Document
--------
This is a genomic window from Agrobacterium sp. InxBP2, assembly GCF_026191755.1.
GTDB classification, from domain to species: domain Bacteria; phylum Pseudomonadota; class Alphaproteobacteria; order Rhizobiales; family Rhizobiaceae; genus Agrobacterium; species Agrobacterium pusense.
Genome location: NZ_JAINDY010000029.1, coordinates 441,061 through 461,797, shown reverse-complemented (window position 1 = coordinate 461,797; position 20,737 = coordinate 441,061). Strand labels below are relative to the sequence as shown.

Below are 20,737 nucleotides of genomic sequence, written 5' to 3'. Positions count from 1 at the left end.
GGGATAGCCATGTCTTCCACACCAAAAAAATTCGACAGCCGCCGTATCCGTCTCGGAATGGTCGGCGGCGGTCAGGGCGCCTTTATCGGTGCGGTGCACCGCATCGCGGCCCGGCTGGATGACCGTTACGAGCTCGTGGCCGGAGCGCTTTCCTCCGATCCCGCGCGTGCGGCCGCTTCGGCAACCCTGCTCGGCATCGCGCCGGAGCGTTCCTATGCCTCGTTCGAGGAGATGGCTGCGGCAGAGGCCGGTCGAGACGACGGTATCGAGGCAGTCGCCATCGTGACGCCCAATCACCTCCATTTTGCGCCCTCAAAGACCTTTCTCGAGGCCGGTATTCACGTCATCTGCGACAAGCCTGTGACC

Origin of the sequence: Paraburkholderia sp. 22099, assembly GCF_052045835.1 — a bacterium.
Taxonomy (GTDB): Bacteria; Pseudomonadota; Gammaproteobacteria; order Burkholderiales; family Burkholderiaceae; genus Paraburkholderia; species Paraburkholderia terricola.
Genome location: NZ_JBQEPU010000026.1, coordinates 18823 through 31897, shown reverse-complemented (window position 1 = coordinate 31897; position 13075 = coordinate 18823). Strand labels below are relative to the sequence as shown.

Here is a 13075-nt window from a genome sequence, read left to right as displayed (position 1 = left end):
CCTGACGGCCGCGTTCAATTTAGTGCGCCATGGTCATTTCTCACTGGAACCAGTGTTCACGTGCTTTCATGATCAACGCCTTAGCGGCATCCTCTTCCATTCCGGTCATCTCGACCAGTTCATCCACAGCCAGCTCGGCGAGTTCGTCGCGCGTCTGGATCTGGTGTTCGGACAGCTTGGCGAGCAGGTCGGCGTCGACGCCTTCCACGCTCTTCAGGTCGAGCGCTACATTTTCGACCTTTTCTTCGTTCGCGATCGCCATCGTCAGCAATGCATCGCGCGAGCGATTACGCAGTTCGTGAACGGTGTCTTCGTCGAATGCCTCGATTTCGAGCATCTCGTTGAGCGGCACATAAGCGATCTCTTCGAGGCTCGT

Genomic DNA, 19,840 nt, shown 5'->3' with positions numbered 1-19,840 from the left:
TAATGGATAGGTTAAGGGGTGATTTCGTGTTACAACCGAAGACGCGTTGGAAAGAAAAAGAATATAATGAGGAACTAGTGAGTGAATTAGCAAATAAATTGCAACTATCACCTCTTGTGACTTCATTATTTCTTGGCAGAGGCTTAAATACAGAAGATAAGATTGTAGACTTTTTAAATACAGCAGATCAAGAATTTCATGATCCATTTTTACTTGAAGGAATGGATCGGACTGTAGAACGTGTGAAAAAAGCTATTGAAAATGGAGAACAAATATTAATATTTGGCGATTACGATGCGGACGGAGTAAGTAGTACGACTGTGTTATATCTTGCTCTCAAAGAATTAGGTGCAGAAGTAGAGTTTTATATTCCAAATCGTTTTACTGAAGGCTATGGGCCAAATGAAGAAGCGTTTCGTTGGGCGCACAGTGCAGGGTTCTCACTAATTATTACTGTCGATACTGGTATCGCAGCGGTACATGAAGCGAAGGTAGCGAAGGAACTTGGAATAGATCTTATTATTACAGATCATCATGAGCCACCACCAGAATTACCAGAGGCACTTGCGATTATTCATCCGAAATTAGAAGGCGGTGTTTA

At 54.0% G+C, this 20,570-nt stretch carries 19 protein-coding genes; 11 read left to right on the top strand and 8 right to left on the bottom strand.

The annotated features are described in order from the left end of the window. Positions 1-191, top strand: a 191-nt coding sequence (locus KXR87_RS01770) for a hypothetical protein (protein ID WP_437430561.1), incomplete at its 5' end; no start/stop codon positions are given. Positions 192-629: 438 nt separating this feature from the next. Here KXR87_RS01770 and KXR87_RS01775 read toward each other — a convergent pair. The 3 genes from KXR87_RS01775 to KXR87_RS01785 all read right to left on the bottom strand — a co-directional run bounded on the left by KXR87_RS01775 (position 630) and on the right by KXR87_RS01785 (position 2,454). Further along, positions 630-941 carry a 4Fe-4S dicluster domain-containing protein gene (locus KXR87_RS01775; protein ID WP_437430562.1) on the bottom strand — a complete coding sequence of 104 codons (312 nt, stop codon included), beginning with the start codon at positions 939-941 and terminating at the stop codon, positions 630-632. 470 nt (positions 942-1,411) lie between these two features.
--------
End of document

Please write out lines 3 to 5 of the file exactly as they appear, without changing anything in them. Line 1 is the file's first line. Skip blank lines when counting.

Genome location: NZ_JAINDY010000029.1, coordinates 441,061 through 461,797, shown reverse-complemented (window position 1 = coordinate 461,797; position 20,737 = coordinate 441,061). Strand labels below are relative to the sequence as shown.

Below are 20,737 nucleotides of genomic sequence, written 5' to 3'. Positions count from 1 at the left end.
GGGATAGCCATGTCTTCCACACCAAAAAAATTCGACAGCCGCCGTATCCGTCTCGGAATGGTCGGCGGCGGTCAGGGCGCCTTTATCGGTGCGGTGCACCGCATCGCGGCCCGGCTGGATGACCGTTACGAGCTCGTGGCCGGAGCGCTTTCCTCCGATCCCGCGCGTGCGGCCGCTTCGGCAACCCTGCTCGGCATCGCGCCGGAGCGTTCCTATGCCTCGTTCGAGGAGATGGCTGCGGCAGAGGCCGGTCGAGACGACGGTATCGAGGCAGTCGCCATCGTGACGCCCAATCACCTCCATTTTGCGCCCTCAAAGACCTTTCTCGAGGCCGGTATTCACGTCATCTGCGACAAGCCTGTGACC